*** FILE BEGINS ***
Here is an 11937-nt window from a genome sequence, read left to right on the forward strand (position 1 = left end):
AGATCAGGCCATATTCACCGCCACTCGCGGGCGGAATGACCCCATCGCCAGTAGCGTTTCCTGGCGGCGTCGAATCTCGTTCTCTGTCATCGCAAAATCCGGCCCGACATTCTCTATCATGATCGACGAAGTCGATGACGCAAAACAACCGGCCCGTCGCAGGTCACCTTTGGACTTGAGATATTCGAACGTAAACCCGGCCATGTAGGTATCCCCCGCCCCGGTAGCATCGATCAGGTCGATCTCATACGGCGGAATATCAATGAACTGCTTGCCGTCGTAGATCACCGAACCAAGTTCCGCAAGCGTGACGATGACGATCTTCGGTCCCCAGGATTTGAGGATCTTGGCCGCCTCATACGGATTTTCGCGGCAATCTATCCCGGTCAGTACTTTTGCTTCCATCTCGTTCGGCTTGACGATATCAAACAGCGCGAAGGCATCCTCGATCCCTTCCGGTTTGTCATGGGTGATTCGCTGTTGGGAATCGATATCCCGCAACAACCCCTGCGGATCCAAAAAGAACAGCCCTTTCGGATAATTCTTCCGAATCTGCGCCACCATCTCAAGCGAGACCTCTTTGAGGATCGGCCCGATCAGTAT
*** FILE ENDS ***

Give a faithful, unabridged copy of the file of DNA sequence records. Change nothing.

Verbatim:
Here is an 11937-nt window from a genome sequence, read left to right on the forward strand (position 1 = left end):
AGATCAGGCCATATTCACCGCCACTCGCGGGCGGAATGACCCCATCGCCAGTAGCGTTTCCTGGCGGCGTCGAATCTCGTTCTCTGTCATCGCAAAATCCGGCCCGACATTCTCTATCATGATCGACGAAGTCGATGACGCAAAACAACCGGCCCGTCGCAGGTCACCTTTGGACTTGAGATATTCGAACGTAAACCCGGCCATGTAGGTATCCCCCGCCCCGGTAGCATCGATCAGGTCGATCTCATACGGCGGAATATCAATGAACTGCTTGCCGTCGTAGATCACCGAACCAAGTTCCGCAAGCGTGACGATGACGATCTTCGGTCCCCAGGATTTGAGGATCTTGGCCGCCTCATACGGATTTTCGCGGCAATCTATCCCGGTCAGTACTTTTGCTTCCATCTCGTTCGGCTTGACGATATCAAACAGCGCGAAGGCATCCTCGATCCCTTCCGGTTTGTCATGGGTGATTCGCTGTTGGGAATCGATATCCCGCAACAACCCCTGCGGATCCAAAAAGAACAGCCCTTTCGGATAATTCTTCCGAATCTGCGCCACCATCTCAAGCGAGACCTCTTTGAGGATCGGCCCGATCAGTAT